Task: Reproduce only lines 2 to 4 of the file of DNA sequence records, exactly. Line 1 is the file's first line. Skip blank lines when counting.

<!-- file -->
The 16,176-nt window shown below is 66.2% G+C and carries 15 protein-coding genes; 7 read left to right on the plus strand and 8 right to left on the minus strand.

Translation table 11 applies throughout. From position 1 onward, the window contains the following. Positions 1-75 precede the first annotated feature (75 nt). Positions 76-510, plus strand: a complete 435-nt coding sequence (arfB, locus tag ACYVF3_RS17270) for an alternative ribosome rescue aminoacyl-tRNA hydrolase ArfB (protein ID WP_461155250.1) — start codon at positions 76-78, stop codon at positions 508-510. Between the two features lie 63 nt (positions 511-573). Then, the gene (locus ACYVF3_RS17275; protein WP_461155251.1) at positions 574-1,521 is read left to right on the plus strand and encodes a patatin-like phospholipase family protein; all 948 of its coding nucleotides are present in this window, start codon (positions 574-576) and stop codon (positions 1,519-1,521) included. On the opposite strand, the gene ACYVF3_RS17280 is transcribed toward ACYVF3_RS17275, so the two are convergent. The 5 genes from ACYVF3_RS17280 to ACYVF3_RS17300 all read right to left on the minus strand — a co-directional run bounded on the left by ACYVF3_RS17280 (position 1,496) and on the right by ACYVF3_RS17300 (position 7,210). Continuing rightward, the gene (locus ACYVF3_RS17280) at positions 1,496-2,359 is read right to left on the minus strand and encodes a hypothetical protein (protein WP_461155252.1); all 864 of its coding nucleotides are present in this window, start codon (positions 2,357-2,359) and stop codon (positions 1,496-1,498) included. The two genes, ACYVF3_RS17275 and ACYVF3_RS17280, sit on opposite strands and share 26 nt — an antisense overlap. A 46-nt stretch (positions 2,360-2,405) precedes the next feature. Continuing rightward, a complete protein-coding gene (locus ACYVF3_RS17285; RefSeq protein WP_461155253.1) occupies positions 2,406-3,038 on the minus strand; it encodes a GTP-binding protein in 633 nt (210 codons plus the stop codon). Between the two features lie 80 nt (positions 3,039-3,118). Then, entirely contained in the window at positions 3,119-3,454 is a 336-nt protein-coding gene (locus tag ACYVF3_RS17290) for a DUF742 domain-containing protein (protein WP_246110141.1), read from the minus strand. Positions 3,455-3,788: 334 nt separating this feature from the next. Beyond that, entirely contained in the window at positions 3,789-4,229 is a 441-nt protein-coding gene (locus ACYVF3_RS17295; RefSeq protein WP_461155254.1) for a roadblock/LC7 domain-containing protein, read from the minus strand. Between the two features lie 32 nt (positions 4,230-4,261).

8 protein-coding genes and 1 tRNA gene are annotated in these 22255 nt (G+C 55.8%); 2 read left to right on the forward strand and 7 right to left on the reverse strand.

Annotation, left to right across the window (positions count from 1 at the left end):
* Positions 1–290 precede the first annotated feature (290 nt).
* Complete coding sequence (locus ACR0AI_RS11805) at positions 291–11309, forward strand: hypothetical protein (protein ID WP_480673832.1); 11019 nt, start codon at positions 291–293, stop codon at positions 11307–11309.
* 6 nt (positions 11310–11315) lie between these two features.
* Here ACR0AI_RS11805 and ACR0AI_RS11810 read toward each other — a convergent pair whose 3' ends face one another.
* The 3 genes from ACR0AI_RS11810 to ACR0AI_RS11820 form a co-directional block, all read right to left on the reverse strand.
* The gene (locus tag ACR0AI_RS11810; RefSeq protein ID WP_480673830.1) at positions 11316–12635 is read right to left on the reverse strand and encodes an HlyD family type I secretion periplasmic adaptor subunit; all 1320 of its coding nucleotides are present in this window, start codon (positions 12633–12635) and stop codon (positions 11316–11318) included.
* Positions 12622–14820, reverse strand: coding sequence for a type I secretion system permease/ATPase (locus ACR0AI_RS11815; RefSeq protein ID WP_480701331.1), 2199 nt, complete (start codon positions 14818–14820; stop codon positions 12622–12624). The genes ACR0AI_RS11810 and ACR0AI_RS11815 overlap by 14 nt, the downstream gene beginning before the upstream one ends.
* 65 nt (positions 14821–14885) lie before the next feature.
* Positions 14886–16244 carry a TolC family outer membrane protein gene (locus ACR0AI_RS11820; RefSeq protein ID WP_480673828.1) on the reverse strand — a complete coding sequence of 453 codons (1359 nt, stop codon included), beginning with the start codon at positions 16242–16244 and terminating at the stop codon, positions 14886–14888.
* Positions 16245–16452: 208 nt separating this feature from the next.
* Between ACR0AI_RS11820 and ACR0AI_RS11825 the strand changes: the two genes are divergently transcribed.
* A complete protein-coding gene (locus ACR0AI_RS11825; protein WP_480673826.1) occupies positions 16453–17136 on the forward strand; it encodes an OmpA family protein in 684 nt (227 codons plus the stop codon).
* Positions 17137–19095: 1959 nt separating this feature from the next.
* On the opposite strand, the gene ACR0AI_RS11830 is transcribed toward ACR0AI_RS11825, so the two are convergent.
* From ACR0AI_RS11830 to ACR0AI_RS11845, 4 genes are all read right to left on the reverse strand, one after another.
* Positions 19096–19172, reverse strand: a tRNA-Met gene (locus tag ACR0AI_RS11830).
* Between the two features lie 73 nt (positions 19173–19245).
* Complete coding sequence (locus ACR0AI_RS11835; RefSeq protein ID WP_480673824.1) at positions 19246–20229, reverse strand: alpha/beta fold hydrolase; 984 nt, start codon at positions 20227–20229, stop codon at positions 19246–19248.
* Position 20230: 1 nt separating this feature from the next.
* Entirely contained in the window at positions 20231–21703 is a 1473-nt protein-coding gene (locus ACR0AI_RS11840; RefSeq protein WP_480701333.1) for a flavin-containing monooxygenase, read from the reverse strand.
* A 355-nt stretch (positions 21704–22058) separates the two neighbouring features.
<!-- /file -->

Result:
Translation table 11 applies throughout. From position 1 onward, the window contains the following. Positions 1-75 precede the first annotated feature (75 nt). Positions 76-510, plus strand: a complete 435-nt coding sequence (arfB, locus tag ACYVF3_RS17270) for an alternative ribosome rescue aminoacyl-tRNA hydrolase ArfB (protein ID WP_461155250.1) — start codon at positions 76-78, stop codon at positions 508-510. Between the two features lie 63 nt (positions 511-573). Then, the gene (locus ACYVF3_RS17275; protein WP_461155251.1) at positions 574-1,521 is read left to right on the plus strand and encodes a patatin-like phospholipase family protein; all 948 of its coding nucleotides are present in this window, start codon (positions 574-576) and stop codon (positions 1,519-1,521) included. On the opposite strand, the gene ACYVF3_RS17280 is transcribed toward ACYVF3_RS17275, so the two are convergent. The 5 genes from ACYVF3_RS17280 to ACYVF3_RS17300 all read right to left on the minus strand — a co-directional run bounded on the left by ACYVF3_RS17280 (position 1,496) and on the right by ACYVF3_RS17300 (position 7,210). Continuing rightward, the gene (locus ACYVF3_RS17280) at positions 1,496-2,359 is read right to left on the minus strand and encodes a hypothetical protein (protein WP_461155252.1); all 864 of its coding nucleotides are present in this window, start codon (positions 2,357-2,359) and stop codon (positions 1,496-1,498) included. The two genes, ACYVF3_RS17275 and ACYVF3_RS17280, sit on opposite strands and share 26 nt — an antisense overlap. A 46-nt stretch (positions 2,360-2,405) precedes the next feature. Continuing rightward, a complete protein-coding gene (locus ACYVF3_RS17285; RefSeq protein WP_461155253.1) occupies positions 2,406-3,038 on the minus strand; it encodes a GTP-binding protein in 633 nt (210 codons plus the stop codon). Between the two features lie 80 nt (positions 3,039-3,118). Then, entirely contained in the window at positions 3,119-3,454 is a 336-nt protein-coding gene (locus tag ACYVF3_RS17290) for a DUF742 domain-containing protein (protein WP_246110141.1), read from the minus strand. Positions 3,455-3,788: 334 nt separating this feature from the next. Beyond that, entirely contained in the window at positions 3,789-4,229 is a 441-nt protein-coding gene (locus ACYVF3_RS17295; RefSeq protein WP_461155254.1) for a roadblock/LC7 domain-containing protein, read from the minus strand. Between the two features lie 32 nt (positions 4,230-4,261).

8 protein-coding genes and 1 tRNA gene are annotated in these 22255 nt (G+C 55.8%); 2 read left to right on the forward strand and 7 right to left on the reverse strand.

Annotation, left to right across the window (positions count from 1 at the left end):